# Algorithmic Structure Theory of Sparse Graph Classes

## Martin Grohe, Konstantinos Stavropoulos

Algorithmic graph structure theory evolved in the last 10-15 years out of Robertson and Seymour’s structure theory for graph classes with excluded minors. By now, the theory goes beyond classes with excluded minors and, for example, includes graph classes with excluded topological subgraphs, classes of bounded expansion, and nowhere dense graph classes. The idea is to exploit structural insight on the respective graph classes in the design of efficient algorithms.

The core result of Robertson and Seymour’s graph minor theory is a structural decomposition for all graph classes with excluded minors. It states that all graphs in such a class can be decomposed into pieces that are almost embeddable in some fixed surface. Jointly with Ken-Ichi Kawarabayashi (NII, Tokio) and Bruce Reed (McGill University, Montreal), we designed an algorithm for computing such decompositions in quadratic time. Our algorithm is not only faster than previous ones, but also much simpler.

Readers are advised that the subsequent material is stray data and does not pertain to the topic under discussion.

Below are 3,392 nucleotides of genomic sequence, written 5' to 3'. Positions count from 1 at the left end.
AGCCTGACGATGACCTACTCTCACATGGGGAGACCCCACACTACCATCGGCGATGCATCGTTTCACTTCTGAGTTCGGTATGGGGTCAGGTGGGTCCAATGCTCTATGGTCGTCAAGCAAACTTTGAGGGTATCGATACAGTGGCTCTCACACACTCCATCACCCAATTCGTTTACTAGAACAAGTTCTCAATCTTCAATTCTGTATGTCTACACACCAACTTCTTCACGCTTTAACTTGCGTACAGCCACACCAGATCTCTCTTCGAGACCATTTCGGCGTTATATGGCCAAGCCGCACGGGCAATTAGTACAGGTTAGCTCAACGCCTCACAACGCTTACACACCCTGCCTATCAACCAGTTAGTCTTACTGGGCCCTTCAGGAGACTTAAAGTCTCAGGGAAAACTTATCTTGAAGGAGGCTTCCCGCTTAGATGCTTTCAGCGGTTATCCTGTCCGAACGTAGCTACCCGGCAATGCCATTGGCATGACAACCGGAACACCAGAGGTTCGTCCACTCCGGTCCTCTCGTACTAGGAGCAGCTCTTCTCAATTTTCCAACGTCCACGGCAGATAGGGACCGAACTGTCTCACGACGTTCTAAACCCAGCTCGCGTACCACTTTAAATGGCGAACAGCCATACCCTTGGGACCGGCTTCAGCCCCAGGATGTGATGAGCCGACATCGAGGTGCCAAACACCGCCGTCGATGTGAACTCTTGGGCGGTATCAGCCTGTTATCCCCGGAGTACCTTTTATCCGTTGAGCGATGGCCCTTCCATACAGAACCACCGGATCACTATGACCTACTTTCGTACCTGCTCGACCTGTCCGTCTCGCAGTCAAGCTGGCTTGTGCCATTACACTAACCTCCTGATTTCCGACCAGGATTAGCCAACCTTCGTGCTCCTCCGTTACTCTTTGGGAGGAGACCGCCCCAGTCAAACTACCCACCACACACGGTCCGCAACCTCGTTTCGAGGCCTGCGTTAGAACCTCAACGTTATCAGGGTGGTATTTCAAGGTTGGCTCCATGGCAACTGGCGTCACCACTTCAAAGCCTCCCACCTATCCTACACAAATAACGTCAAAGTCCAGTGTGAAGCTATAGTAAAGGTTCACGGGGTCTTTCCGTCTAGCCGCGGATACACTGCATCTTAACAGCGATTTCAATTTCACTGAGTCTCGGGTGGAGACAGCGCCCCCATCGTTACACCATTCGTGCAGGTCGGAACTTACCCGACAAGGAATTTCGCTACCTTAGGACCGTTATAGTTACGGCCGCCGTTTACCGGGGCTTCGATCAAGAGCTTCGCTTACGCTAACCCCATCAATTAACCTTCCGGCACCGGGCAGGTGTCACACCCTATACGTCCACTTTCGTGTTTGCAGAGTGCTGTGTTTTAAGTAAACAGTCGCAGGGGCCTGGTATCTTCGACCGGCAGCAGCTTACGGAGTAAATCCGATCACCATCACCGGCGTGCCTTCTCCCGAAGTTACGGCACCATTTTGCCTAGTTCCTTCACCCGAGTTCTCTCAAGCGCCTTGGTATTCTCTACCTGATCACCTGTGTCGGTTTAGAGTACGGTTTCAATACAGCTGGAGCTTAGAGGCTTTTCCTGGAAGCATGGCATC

Nowhere dense graph classes were recently introduced by Nešetřil and Ossona de Mendez as a formalization of “sparse graph classes”. They include many other interesting families of graphs classes such as planar graphs and graphs of bounded genus, graphs of bounded degree, graphs of bounded tree width. Many algorithmic results that were first established for more specific graph classes can be generalised to all nowhere dense classes, and nowhere dense classes seem to be a natural limit for such generalisations. Jointly with Stephan Kreutzer and Sebastian Siebertz (both TU Berlin), we proved an “algorithmic meta theorem” for nowhere dense graph classes that is supposed to unify and generalize many algorithmic results for more sparse graph classes.